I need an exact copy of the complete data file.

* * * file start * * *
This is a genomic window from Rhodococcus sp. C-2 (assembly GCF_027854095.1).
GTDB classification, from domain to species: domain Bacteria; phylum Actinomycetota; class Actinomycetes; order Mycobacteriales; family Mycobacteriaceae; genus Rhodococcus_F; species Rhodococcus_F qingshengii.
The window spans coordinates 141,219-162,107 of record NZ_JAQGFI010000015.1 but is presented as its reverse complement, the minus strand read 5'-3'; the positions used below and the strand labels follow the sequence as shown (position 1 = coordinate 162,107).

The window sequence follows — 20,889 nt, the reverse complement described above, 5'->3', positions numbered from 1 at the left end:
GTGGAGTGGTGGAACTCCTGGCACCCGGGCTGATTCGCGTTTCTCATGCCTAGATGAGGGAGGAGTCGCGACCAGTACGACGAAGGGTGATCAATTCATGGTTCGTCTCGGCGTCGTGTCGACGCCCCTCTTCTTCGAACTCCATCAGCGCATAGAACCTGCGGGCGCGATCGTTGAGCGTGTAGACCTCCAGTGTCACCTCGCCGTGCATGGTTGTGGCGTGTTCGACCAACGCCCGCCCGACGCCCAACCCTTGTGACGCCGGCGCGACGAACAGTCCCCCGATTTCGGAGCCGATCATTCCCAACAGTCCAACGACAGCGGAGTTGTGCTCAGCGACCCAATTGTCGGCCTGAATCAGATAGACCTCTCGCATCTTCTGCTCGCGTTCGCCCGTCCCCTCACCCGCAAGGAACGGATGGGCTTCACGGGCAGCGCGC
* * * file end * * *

This is a genomic window from Rhodococcus sp. C-2 (assembly GCF_027854095.1).
GTDB classification, from domain to species: domain Bacteria; phylum Actinomycetota; class Actinomycetes; order Mycobacteriales; family Mycobacteriaceae; genus Rhodococcus_F; species Rhodococcus_F qingshengii.
The window spans coordinates 141,219-162,107 of record NZ_JAQGFI010000015.1 but is presented as its reverse complement, the minus strand read 5'-3'; the positions used below and the strand labels follow the sequence as shown (position 1 = coordinate 162,107).

The window sequence follows — 20,889 nt, the reverse complement described above, 5'->3', positions numbered from 1 at the left end:
GTGGAGTGGTGGAACTCCTGGCACCCGGGCTGATTCGCGTTTCTCATGCCTAGATGAGGGAGGAGTCGCGACCAGTACGACGAAGGGTGATCAATTCATGGTTCGTCTCGGCGTCGTGTCGACGCCCCTCTTCTTCGAACTCCATCAGCGCATAGAACCTGCGGGCGCGATCGTTGAGCGTGTAGACCTCCAGTGTCACCTCGCCGTGCATGGTTGTGGCGTGTTCGACCAACGCCCGCCCGACGCCCAACCCTTGTGACGCCGGCGCGACGAACAGTCCCCCGATTTCGGAGCCGATCATTCCCAACAGTCCAACGACAGCGGAGTTGTGCTCAGCGACCCAATTGTCGGCCTGAATCAGATAGACCTCTCGCATCTTCTGCTCGCGTTCGCCCGTCCCCTCACCCGCAAGGAACGGATGGGCTTCACGGGCAGCGCGC